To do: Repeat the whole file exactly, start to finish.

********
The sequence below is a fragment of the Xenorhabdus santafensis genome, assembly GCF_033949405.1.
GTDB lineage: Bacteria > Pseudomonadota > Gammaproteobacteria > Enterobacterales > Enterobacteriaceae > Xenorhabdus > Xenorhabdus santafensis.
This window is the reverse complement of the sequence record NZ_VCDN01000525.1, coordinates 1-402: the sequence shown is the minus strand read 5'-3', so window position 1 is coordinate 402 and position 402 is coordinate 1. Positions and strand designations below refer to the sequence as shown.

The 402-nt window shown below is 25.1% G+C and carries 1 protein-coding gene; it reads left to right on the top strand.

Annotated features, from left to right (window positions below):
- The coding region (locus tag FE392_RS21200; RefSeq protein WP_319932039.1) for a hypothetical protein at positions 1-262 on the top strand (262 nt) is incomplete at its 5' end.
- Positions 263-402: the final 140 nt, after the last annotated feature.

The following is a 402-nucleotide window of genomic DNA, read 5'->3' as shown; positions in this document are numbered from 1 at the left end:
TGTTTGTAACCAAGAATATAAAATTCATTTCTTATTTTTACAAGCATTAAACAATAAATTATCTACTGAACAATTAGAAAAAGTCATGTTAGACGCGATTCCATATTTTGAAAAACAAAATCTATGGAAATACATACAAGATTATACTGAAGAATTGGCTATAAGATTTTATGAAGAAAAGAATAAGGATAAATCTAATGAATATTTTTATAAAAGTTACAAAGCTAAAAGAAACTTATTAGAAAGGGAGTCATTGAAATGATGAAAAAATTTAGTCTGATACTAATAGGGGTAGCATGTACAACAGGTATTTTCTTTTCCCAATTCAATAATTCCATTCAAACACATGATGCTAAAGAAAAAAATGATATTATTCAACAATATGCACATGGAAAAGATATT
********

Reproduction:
The sequence below is a fragment of the Xenorhabdus santafensis genome, assembly GCF_033949405.1.
GTDB lineage: Bacteria > Pseudomonadota > Gammaproteobacteria > Enterobacterales > Enterobacteriaceae > Xenorhabdus > Xenorhabdus santafensis.
This window is the reverse complement of the sequence record NZ_VCDN01000525.1, coordinates 1-402: the sequence shown is the minus strand read 5'-3', so window position 1 is coordinate 402 and position 402 is coordinate 1. Positions and strand designations below refer to the sequence as shown.

The 402-nt window shown below is 25.1% G+C and carries 1 protein-coding gene; it reads left to right on the top strand.

Annotated features, from left to right (window positions below):
- The coding region (locus tag FE392_RS21200; RefSeq protein WP_319932039.1) for a hypothetical protein at positions 1-262 on the top strand (262 nt) is incomplete at its 5' end.
- Positions 263-402: the final 140 nt, after the last annotated feature.

The following is a 402-nucleotide window of genomic DNA, read 5'->3' as shown; positions in this document are numbered from 1 at the left end:
TGTTTGTAACCAAGAATATAAAATTCATTTCTTATTTTTACAAGCATTAAACAATAAATTATCTACTGAACAATTAGAAAAAGTCATGTTAGACGCGATTCCATATTTTGAAAAACAAAATCTATGGAAATACATACAAGATTATACTGAAGAATTGGCTATAAGATTTTATGAAGAAAAGAATAAGGATAAATCTAATGAATATTTTTATAAAAGTTACAAAGCTAAAAGAAACTTATTAGAAAGGGAGTCATTGAAATGATGAAAAAATTTAGTCTGATACTAATAGGGGTAGCATGTACAACAGGTATTTTCTTTTCCCAATTCAATAATTCCATTCAAACACATGATGCTAAAGAAAAAAATGATATTATTCAACAATATGCACATGGAAAAGATATT